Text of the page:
Dvorak is wrong and he makes no points in that article whatsoever.
 

NutsNGum

macrumors 68030
Jul 30, 2010
2,851
324
Glasgow, Scotland
Dvorak is wrong and he makes no points in that article whatsoever.
Absolutely agree, that article is just him moaning plus a completely pointless reference to 4k televisions and the bandwidth not being there to support it, a point that does zero to support his original assertion.

Great article, John! :rolleyes:
 

AppleInMyBlood

macrumors regular
Mar 26, 2012
202
0
John Dvorak is a curmudgeon but he makes some really good arguments in a column where he says retina would be a disaster on the MBA or MBP.


http://www.pcmag.com/article2/0,2817,2405409,00.asp

FWIW, I have several geek friends who claim they can't tell any difference between the screen on the iPad 2 and 3. I use my 3 for reading text a lot, so I do see a difference but it's not huge.
That article is so ignorant it's mind-boggling. There are wrong-headed assumptions and/or outright fallacies in almost every paragraph! Just one example, and probably not the worst: he complains about the performance hit that these unreleased MBPs will supposedly suffer. Not only is it impossible to review a product that isn't here yet, but the iPad 3rd gen has virtually identical performance to the non-Retina iPad 2. :rolleyes: Dvorak's rant is yet another item to go back to and laugh at when the Apple product in question is being enjoyed by millions!

I've said it before and I'll say it again: if your eyesight is poor and you can't see the inadequacy of the pixel density that's been the standard on laptops and desktops for years, fine--but don't try to force the rest of us to put up with it just because you can't tell the difference.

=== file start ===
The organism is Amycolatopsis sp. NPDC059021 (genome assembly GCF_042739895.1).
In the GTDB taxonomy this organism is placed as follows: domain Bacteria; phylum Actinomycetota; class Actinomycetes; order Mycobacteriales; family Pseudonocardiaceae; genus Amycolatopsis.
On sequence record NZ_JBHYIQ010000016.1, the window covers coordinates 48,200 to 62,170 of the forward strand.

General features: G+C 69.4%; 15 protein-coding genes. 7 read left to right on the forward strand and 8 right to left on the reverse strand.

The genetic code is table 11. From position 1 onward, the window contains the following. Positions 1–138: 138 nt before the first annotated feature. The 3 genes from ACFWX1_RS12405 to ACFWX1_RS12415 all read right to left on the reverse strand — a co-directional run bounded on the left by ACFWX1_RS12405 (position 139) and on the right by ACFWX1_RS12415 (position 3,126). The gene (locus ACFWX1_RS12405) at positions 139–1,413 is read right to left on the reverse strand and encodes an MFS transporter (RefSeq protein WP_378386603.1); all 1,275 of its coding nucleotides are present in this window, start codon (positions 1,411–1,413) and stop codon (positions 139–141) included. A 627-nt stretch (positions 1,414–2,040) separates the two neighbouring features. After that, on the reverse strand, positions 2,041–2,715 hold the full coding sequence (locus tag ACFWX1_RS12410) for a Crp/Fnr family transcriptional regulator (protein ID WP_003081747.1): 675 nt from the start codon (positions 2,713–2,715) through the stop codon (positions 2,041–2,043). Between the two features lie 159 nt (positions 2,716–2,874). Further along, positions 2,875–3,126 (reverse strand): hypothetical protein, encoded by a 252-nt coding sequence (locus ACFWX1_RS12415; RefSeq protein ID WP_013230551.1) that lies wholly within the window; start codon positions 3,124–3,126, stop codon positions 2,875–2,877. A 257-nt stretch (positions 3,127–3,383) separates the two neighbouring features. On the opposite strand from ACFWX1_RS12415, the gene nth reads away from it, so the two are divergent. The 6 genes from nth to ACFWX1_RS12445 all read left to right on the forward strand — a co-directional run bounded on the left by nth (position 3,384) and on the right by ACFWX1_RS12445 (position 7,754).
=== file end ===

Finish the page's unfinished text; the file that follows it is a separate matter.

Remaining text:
The ultimate aim of display technology is surely to achieve an image indistinguishable from reality. Even Retina displays have not achieved that, but they are a hell of a lot closer to it than the old pixel densities we've been using for all these years.

And one more thing, so to speak: with all the whining that goes on in these forums about Apple supposedly giving up on the pro market, it's amazing to me that a feature that is so hugely beneficial to pro graphic designers, visual artists, fx artists, and photographers is decried as being overkill.
 
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thekev

macrumors 604
Aug 5, 2010
6,734
1,892
Retina displays just make everything look better...photos, videos, text, ect. Even though it's more drastic for iOS devices, it will also be drastic for Macs, because it would make everything look great. I hope they come to the Airs, since similar ultrabooks (Asus) have Retina like screens already...it's time for Retina Macs :apple:
It's nice being able to view things like photos closer to their intended level of detail. While resolution was already trending upward, Apple's branding may accelerate the process there.
 

Randomoneh

macrumors regular
Nov 28, 2011
142
0
The ultimate aim of display technology is surely to achieve an image indistinguishable from reality. Even Retina displays have not achieved that, but they are a hell of a lot closer to it than the old pixel densities we've been using for all these years.
Beautifully said. Thank you.